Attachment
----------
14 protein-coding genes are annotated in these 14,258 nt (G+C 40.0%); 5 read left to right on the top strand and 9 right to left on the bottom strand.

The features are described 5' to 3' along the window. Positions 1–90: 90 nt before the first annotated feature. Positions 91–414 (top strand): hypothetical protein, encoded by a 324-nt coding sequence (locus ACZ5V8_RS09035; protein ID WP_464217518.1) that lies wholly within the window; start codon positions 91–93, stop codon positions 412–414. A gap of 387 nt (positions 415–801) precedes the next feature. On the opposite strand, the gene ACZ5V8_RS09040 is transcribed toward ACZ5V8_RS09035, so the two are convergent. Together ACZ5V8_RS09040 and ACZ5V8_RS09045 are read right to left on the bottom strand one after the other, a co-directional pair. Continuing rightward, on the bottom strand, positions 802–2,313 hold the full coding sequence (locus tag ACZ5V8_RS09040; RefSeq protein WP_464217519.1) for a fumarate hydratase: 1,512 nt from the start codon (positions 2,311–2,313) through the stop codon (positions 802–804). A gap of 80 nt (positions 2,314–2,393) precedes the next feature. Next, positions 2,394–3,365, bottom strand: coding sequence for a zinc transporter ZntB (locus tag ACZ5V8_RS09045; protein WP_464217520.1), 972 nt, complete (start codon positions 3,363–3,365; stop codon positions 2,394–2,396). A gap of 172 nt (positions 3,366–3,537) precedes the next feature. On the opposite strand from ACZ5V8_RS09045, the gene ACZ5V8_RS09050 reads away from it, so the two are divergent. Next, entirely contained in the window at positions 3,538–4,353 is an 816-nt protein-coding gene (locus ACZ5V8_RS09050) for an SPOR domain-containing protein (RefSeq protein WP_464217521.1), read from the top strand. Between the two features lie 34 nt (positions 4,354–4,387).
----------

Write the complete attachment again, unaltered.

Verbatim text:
14 protein-coding genes are annotated in these 14,258 nt (G+C 40.0%); 5 read left to right on the top strand and 9 right to left on the bottom strand.

The features are described 5' to 3' along the window. Positions 1–90: 90 nt before the first annotated feature. Positions 91–414 (top strand): hypothetical protein, encoded by a 324-nt coding sequence (locus ACZ5V8_RS09035; protein ID WP_464217518.1) that lies wholly within the window; start codon positions 91–93, stop codon positions 412–414. A gap of 387 nt (positions 415–801) precedes the next feature. On the opposite strand, the gene ACZ5V8_RS09040 is transcribed toward ACZ5V8_RS09035, so the two are convergent. Together ACZ5V8_RS09040 and ACZ5V8_RS09045 are read right to left on the bottom strand one after the other, a co-directional pair. Continuing rightward, on the bottom strand, positions 802–2,313 hold the full coding sequence (locus tag ACZ5V8_RS09040; RefSeq protein WP_464217519.1) for a fumarate hydratase: 1,512 nt from the start codon (positions 2,311–2,313) through the stop codon (positions 802–804). A gap of 80 nt (positions 2,314–2,393) precedes the next feature. Next, positions 2,394–3,365, bottom strand: coding sequence for a zinc transporter ZntB (locus tag ACZ5V8_RS09045; protein WP_464217520.1), 972 nt, complete (start codon positions 3,363–3,365; stop codon positions 2,394–2,396). A gap of 172 nt (positions 3,366–3,537) precedes the next feature. On the opposite strand from ACZ5V8_RS09045, the gene ACZ5V8_RS09050 reads away from it, so the two are divergent. Next, entirely contained in the window at positions 3,538–4,353 is an 816-nt protein-coding gene (locus ACZ5V8_RS09050) for an SPOR domain-containing protein (RefSeq protein WP_464217521.1), read from the top strand. Between the two features lie 34 nt (positions 4,354–4,387).